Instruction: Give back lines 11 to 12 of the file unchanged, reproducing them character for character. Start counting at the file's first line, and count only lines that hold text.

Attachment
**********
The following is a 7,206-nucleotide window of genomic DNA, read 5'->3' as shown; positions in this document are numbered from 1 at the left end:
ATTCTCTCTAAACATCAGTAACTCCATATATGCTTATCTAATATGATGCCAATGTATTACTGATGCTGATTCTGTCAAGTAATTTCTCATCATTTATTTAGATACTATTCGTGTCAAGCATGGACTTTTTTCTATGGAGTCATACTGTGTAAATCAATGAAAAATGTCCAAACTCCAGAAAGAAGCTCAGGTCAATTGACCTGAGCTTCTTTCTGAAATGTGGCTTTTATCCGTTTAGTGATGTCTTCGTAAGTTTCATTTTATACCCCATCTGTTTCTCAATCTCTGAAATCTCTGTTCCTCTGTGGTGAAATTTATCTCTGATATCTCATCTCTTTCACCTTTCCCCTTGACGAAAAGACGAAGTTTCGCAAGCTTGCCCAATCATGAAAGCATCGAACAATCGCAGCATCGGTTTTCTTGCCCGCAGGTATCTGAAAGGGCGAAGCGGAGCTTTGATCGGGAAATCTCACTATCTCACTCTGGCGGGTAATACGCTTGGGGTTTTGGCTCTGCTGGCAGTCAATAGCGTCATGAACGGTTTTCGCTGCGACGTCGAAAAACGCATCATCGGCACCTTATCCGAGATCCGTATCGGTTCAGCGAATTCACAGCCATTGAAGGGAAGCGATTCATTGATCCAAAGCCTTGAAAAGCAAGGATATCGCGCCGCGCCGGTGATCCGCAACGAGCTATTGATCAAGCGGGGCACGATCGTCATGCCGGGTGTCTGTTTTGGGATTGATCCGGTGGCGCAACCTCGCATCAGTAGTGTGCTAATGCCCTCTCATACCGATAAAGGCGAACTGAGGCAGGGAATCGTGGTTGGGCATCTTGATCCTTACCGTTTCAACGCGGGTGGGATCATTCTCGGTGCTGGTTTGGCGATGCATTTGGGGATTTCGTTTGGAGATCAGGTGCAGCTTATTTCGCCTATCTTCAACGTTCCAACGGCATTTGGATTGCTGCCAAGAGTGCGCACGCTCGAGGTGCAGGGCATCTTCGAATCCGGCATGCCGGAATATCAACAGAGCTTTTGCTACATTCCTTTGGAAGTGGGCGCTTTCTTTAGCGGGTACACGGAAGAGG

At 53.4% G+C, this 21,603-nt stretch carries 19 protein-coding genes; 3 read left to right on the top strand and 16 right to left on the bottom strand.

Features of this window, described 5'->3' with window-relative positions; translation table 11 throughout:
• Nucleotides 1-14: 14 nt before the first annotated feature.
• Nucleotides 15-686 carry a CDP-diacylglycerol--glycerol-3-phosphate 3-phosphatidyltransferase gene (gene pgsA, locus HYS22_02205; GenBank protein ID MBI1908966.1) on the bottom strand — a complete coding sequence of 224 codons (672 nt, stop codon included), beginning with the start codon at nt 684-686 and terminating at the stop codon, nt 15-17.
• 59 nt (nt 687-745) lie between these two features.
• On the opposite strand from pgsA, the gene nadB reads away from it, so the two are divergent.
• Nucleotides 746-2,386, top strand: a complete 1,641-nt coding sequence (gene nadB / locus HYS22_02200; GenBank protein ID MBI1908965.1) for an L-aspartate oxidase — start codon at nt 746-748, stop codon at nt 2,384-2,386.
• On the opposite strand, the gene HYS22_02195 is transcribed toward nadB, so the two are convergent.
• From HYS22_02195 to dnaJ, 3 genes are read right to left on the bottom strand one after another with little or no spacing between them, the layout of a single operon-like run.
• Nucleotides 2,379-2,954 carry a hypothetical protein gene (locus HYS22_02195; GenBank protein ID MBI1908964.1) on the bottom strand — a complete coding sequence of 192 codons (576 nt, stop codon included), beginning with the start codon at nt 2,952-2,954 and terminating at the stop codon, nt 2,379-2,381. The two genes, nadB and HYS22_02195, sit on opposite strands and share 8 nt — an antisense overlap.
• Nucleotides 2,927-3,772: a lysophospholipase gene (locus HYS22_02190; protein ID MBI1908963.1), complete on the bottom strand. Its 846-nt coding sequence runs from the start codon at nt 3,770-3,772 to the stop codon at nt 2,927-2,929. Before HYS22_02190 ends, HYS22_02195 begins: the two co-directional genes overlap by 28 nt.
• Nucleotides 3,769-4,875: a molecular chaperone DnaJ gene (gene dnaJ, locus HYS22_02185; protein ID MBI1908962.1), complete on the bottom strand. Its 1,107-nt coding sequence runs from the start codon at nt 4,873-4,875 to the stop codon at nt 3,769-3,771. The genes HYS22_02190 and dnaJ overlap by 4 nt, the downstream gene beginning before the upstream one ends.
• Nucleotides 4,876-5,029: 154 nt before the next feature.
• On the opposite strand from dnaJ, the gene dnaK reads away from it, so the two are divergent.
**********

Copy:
• From HYS22_02195 to dnaJ, 3 genes are read right to left on the bottom strand one after another with little or no spacing between them, the layout of a single operon-like run.
• Nucleotides 2,379-2,954 carry a hypothetical protein gene (locus HYS22_02195; GenBank protein ID MBI1908964.1) on the bottom strand — a complete coding sequence of 192 codons (576 nt, stop codon included), beginning with the start codon at nt 2,952-2,954 and terminating at the stop codon, nt 2,379-2,381. The two genes, nadB and HYS22_02195, sit on opposite strands and share 8 nt — an antisense overlap.